Stories about Governance from November, 2014
45% of Bangladesh—mostly people living in rural areas—is without electricity access. The Solar Home System Project is revolutionizing that imbalance.
"Censorship is no longer a relic of the past, it's the present that we must fight against."
Videos of Kazakh children in ISIS training camps have gone viral. Now the government is engaged in a futile damage limitation exercise.
While attendees at last week's World Internet Conference in China enjoyed relatively open Internet access, thousands of websites were blocked throughout much of the country.
When it comes to helping Africa, there is Bob Geldof's approach with "Band Aid," and then there is Akon's.
Over two decades' worth of state intrigue and corruption has forced Kyrgyz citizens to be cynical about anything the government wants them to do, especially if it involves submitting fingerprints.
Nineteen representatives of the Serbian National Assembly filed a proposal for a new law that would guarantee Serbian citizens freedom from fear. While freedom from fear is allegedly a right...
Over 2000 students went into the streets of Macedonian capital Skopje on November 17 to march against the decision of the government to impose external testing in the country's universities.
While some commentators are calling Abe's move "self-serving", others think Abe is facing political oblivion anyway and that the snap elections may be the spark that reignites Japan's moribund opposition.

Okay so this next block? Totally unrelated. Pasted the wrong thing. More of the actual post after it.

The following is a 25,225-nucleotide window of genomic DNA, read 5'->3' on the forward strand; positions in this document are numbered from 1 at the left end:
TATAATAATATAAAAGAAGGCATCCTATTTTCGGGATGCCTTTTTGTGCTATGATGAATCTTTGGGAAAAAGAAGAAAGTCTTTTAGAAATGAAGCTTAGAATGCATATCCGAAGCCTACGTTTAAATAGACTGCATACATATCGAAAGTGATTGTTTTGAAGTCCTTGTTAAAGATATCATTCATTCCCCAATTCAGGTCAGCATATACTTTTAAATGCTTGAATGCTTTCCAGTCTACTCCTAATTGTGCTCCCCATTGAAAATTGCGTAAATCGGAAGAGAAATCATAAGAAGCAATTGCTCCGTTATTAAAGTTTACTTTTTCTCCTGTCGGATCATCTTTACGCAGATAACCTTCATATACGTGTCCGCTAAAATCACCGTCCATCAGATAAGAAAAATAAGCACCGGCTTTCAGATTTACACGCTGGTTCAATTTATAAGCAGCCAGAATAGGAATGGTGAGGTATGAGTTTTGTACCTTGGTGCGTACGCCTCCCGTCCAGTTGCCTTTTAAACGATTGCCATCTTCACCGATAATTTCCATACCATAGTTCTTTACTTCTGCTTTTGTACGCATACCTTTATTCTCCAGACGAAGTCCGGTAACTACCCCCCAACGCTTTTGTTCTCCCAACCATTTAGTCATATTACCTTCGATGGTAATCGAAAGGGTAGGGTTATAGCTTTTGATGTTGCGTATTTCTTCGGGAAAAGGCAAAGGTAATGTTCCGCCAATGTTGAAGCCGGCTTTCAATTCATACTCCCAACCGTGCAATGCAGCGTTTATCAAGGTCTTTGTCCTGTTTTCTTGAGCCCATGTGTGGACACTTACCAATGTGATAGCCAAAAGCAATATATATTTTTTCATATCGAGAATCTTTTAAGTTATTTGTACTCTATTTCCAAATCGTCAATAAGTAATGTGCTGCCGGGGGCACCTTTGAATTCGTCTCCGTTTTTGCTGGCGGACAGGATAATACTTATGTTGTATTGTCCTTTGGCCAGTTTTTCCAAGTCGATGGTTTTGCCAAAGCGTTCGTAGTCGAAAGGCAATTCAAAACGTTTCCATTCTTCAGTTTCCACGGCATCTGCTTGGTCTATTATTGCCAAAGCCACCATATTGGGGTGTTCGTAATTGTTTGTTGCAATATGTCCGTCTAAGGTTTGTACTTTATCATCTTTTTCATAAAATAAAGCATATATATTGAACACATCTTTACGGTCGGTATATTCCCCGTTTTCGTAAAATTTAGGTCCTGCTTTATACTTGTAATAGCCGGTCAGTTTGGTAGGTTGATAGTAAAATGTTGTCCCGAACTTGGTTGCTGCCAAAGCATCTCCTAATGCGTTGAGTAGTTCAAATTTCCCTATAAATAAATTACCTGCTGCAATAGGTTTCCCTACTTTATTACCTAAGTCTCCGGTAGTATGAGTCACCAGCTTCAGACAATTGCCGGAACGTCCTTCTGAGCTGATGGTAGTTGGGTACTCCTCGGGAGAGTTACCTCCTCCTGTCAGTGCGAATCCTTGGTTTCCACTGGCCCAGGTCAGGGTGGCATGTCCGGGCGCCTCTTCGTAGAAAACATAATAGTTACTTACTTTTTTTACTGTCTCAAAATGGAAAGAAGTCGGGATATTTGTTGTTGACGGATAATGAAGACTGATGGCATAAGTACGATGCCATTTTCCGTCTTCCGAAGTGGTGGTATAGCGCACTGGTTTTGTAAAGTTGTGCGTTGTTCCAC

Since the ousting of President Blaise Compaoré, who held power for 27 years, ex-diplomat Michel Kafando was chosen by consensus to lead the transitional period until the next elections.
Central Asia has no recorded cases of Ebola yet, but while citizens of one country in the region are avoiding bananas, scientists in another are striving for a vaccine.
Over a year after the Gezi Park protests rocked Turkey, some are still going to considerable effort to misunderstand them.
Lugansk News Today has been blogging about Eastern Ukraine in English since August, to inform people about events in his hometown, and to knock RT off the Google top results.
Preparations for the summit seem to be a hit with locals, but some already wonder what awaits the city, after the conference, when the repaired buildings fall into disrepair again.
Kyrgyzstan's 70-year-old former president Askar Akaev, overthrown in 2005, is among the most gifted academics in his country's history. He was also unquestionably corrupt. Should he be allowed home?